CA: Growing up, my family watched a decent amount of sci-fi, and I think that has shaped a lot of how I approached drawing Lifeformed. I was also really into Sailor Moon, and just about any show or movie that promoted girl power (especially if it was magic girl power!). I will always be an Avatar the Last Airbender fan. Recently, I discovered a friend of mine has watched it all and loves it, and we both had a pretty serious fangirl moment together. These days, I don’t watch as many movies of TV shows as people tell me I should, but Stranger Things was so amazing. Love that cast, the writing, the set design, the cinematography, it was all top notch. I’ve been trying to read more books lately, and Matt recommended the Southern Reach Trilogy by Jeff Vandermeer. Now, I can’t stop thinking about it. Amazing.

MML: Well, this last year has been pretty amazing from a geek out perspective, on many different fronts. Putting the book out and tabling at a con for the first time were both big geek-out moments for me. And then meeting people like Mike Zeck and Kevin Maguire (at Rose City) whose work shaped my love of comics. Outside comics, I got to go to NASA’s JPL open house in May and check out a bunch of amazing stuff and talk to engineers who interact with the Voyager probe still. It blows my mind, you know, 40 years after being launched, this amazing piece of technology is so far away, but we’re still sending signals to it, receiving data back... that was great. And being in New York City for the first time, I was nerding out on all the art and actually being all these places I’d only seen on TV or in movies or read about. I was geeking out pretty hard on running around the reservoir in Central Park. And, of course, TV and comics this last year have been phenomenal. Twin Peaks: The Return blew my mind. Mindhunter was fantastic. I watched all of The Leftovers in a couple weeks and thought it was amazing. I love The Americans. And Rick and Morty, which I think is the most amazing show on TV, aside from Twin Peaks. And then Tom King… I mean, Mister Miracle. I just think about that book all the time. It’s haunting in the best way. The Mitch Gerads cover for issue six I feel is the perfect way to talk about that book. It was easily one of the best covers of a comic book ever, it was so great, but it was also just upsetting. Completely unsettling. Anyway, the fact that King is doing this after Vision and Sheriff of Babylon, either of which I wouldn’t have imagined you could top, is crazy. As far as stories I loved growing up, Terminator was a huge influence on me. At first, because I saw it probably too young, it just terrified me. But as I got older I started to feel like it was pretty much a perfect movie, or at least the perfect movie for me. Anyway, that, along with stuff I came to love later on, Alien, Buffy, Veronica Mars, are pretty obvious big influences on Lifeformed. I’ve also in the last few years been checking out movies from the '80s that I didn’t experience my first time through. In doing that I’ve found more great stuff, Night of the Comet, The Hidden, John Carpenter stuff, all these great genre movies that also have a more '70s sense of personal filmmaking. Anyway, I would recommend all that, and my other must-watches are season two of Fargo, which is an insane masterpiece, and No Country for Old Men, the influence of which might show up a bit in Lifeformed Book Two.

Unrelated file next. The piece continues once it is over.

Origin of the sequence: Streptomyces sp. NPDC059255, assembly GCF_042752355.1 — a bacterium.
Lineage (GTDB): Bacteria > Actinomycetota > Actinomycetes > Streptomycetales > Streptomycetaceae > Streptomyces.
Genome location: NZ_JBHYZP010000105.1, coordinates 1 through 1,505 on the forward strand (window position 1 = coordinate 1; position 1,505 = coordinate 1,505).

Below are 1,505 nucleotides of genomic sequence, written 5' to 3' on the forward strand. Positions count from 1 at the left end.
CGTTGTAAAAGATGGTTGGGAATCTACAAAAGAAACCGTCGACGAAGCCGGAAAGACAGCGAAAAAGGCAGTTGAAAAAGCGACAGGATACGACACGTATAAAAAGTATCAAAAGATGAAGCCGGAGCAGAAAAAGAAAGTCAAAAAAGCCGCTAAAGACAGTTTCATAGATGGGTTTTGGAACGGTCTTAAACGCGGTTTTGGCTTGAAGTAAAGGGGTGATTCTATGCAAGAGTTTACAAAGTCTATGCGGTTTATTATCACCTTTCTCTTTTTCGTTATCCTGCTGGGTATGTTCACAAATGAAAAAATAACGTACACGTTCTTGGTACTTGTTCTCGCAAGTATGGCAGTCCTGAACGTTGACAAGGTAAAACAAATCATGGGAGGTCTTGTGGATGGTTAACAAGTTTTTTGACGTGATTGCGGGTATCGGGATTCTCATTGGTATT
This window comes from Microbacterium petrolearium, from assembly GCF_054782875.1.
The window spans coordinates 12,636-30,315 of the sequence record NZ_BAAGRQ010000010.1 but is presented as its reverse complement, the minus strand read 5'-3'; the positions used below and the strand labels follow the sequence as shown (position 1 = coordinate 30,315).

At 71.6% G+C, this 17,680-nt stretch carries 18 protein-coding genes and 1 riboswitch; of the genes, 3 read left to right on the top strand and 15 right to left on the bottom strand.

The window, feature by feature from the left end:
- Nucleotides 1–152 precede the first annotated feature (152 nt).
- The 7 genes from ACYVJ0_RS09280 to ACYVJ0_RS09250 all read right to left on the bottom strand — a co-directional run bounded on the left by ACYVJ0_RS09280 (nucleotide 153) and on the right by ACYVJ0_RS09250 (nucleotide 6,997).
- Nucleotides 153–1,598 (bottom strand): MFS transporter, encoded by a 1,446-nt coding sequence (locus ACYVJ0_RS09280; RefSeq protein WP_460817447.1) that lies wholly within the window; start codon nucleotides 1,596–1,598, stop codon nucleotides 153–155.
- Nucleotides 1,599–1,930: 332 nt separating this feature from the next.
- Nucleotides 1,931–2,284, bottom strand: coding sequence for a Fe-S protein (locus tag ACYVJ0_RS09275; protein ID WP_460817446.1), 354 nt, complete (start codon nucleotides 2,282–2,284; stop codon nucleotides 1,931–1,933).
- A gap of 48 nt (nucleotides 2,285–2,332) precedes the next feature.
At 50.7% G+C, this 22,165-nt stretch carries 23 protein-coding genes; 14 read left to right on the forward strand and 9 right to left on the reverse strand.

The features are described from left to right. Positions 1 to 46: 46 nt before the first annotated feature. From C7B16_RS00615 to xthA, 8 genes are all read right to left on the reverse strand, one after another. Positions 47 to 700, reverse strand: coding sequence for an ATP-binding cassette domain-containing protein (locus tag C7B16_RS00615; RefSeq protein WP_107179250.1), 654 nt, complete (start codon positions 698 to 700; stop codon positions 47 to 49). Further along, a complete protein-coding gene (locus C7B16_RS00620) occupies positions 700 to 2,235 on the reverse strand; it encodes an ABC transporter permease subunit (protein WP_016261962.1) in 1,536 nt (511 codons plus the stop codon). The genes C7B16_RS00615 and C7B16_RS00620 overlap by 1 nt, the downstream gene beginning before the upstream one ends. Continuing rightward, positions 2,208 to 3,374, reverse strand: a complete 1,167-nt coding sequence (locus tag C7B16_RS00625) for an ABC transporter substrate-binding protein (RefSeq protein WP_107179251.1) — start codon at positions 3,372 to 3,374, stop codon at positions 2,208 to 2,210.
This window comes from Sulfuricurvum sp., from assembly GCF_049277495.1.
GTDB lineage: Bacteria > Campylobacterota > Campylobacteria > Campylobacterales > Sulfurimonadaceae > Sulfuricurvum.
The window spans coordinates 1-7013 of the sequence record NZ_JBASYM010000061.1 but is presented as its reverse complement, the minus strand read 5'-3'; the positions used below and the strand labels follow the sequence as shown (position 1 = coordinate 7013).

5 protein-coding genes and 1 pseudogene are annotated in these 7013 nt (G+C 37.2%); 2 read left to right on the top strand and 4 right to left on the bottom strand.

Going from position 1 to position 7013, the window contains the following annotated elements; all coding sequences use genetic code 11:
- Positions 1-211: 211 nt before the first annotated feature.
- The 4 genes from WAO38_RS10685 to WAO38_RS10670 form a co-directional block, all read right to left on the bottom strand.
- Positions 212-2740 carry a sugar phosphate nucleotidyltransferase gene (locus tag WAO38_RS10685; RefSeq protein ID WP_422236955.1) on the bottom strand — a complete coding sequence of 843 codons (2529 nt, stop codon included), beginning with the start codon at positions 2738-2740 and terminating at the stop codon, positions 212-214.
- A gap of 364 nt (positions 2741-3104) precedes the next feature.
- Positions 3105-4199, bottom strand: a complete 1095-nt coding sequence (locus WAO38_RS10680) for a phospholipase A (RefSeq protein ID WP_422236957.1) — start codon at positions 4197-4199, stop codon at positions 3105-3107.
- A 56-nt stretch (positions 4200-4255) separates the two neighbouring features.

STL: For anyone attending Emerald City Comic Con, where can fans find you at the convention? And, if they can’t make it to Seattle for this convention, where can they find you both online, as well as Lifeformed, and are there any other conventions you’re planning or hoping to attend?

CA: We’ll be at booth HH11 in Artist Alley! You can find me on Instagram @cassiejanderson, Twitter @CassieDoesArt, and my personal Patreon.

MML: Conventions-wise, we’ll also be at Rose City in September. Online, folks can find me on Twitter and Instagram at @mattmlpdx, and keep up with Lifeformed news at Facebook.com/LifeformedComic. And of course, join us for the journey to Lifeformed: Book Two at patreon.com/lifeformedcomic.